Yields on U.S. government debt could rise as monetary policy loses its effectiveness, said Simon Johnson, a professor at the Massachusetts Institute of Technology’s Sloan School of Management.
Following the Federal Reserve’s decision last month to buy $600 billion in Treasury securities, the number of investors who believe the U.S. central bank has run out of tools to stimulate the economy “certainly adds to the vulnerability down the road that they are pushing up yields” on government debt, Johnson said today in an interview on “Bloomberg On the Economy.”
“The vigilantes never sleep,” Johnson said, referring to investors who push up bond yields when they feel fiscal or monetary policies are running out of control. “In terms of a broader market perception, there’s definitely concern now about the U.S., about its fiscal position, and about the U.S.’s relative position compared with other potential assets around the world.”
Benchmark 10-year Treasury note yields rose last week by the most since August 2009. Bond prices tumbled as President Barack Obama’s agreement to extend Bush-era tax cuts showed the government is ready to increase the deficit to lower the jobless rate.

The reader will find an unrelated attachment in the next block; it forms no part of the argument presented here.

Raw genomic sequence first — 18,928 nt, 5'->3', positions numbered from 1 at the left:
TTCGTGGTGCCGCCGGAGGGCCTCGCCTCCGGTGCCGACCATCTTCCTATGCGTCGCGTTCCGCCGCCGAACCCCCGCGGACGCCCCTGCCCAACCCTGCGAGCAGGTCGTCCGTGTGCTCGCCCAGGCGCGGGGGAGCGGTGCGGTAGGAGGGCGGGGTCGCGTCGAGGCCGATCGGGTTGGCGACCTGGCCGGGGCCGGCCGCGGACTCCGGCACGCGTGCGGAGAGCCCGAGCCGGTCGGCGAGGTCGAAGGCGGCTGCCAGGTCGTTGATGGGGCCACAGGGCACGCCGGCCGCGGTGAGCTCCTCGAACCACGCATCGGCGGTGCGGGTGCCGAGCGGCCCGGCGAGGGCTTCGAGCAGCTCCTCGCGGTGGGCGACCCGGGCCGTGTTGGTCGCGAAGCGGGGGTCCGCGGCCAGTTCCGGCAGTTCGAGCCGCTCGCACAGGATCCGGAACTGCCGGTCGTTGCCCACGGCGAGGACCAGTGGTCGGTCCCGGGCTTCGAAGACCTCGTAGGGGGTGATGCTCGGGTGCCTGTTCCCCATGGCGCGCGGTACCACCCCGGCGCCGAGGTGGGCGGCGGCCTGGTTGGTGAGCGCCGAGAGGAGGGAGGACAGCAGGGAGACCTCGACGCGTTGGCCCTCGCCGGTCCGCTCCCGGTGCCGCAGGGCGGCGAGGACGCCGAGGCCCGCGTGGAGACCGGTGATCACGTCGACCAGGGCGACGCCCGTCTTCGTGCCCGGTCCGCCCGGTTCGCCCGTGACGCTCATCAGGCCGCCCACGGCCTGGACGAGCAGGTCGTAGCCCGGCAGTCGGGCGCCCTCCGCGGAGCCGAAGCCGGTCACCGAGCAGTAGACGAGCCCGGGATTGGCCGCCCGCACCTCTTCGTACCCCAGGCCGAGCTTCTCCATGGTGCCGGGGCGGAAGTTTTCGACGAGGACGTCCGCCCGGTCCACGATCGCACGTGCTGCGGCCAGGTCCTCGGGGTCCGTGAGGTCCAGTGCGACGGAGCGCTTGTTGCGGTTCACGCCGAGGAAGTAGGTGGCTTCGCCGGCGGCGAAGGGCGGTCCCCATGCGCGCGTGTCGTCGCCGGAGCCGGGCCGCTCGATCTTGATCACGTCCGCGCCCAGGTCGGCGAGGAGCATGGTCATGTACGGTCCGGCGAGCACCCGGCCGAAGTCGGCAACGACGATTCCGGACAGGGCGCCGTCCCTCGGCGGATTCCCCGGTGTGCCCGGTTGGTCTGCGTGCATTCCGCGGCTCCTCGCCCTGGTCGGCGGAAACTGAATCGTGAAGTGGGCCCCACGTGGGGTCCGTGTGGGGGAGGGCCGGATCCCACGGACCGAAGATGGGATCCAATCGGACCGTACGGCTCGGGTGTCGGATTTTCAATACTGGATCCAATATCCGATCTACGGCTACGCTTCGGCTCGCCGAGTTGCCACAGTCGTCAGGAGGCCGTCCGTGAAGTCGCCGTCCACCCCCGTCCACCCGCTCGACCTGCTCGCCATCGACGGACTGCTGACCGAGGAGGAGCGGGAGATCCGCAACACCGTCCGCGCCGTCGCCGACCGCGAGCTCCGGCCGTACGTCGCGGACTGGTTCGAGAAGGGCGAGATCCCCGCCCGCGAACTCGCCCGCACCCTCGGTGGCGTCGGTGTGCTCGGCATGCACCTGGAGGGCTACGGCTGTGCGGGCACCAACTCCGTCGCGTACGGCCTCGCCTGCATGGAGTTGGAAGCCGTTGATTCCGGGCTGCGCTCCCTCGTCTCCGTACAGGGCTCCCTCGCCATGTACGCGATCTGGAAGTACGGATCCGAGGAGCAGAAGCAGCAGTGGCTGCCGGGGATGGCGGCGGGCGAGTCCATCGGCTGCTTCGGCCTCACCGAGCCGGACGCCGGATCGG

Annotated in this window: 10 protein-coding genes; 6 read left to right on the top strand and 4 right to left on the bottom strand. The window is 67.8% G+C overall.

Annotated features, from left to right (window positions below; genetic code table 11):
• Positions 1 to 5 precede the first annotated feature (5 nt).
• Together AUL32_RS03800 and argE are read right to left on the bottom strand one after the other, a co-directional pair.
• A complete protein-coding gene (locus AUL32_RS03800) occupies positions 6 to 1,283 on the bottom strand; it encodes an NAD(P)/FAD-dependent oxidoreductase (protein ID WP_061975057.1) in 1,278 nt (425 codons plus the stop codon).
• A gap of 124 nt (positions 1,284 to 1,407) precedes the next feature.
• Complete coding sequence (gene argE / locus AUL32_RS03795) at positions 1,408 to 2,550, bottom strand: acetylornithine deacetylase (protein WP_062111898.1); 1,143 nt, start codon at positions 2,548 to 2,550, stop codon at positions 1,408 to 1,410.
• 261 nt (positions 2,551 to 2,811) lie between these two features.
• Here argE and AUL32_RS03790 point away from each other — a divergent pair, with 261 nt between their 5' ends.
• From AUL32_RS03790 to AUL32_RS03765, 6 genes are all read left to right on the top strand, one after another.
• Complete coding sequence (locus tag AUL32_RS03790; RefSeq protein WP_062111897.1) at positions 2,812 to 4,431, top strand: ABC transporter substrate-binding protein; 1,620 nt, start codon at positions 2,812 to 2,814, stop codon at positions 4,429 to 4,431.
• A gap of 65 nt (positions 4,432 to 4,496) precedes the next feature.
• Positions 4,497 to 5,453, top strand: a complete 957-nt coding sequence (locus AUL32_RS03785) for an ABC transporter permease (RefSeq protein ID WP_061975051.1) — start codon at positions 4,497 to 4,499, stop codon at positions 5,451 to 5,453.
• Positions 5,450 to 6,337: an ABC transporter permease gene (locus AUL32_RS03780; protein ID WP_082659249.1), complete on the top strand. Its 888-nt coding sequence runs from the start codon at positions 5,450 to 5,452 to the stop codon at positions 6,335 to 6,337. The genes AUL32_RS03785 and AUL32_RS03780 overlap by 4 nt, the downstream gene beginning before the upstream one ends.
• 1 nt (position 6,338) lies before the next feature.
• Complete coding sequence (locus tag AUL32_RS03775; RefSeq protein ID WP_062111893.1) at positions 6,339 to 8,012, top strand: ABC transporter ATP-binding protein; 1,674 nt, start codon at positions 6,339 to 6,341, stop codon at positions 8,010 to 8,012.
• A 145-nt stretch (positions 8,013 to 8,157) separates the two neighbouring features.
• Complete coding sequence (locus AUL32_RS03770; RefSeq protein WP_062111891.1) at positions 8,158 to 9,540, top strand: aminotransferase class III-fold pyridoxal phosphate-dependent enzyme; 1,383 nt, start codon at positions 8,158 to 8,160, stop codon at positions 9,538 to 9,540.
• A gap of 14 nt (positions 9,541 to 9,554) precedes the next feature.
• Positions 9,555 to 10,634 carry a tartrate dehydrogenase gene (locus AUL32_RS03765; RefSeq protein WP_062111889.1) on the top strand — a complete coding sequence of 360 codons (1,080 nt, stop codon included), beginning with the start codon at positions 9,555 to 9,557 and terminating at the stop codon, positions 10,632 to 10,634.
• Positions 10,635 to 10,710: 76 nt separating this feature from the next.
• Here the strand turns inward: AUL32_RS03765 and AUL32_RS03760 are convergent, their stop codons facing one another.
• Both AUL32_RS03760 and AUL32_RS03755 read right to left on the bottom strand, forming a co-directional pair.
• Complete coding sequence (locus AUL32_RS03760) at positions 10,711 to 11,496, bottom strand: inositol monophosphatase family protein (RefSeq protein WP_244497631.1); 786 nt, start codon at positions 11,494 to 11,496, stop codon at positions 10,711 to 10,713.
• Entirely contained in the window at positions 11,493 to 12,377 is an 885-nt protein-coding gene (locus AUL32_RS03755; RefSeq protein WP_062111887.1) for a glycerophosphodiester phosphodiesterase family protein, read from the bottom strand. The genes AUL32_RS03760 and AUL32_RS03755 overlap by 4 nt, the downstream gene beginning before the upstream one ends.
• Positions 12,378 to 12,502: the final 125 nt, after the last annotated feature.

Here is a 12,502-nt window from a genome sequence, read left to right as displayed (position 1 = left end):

Meanwhile, Johnson said in the radio interview the overall debt levels in the core of the euro area are fine because of “very sensible fiscal policy” that is better planned than policy in the U.S. That region is working to alleviate sovereign-debt concerns after the governments of Ireland and Greece required emergency loans.
“It will be our turn to be tested by the financial markets once the euros have got their basic problems sorted out,” Johnson said.
Johnson co-authored “13 Bankers: The Wall Street Takeover and the Next Financial Meltdown” and is a Bloomberg contributor.
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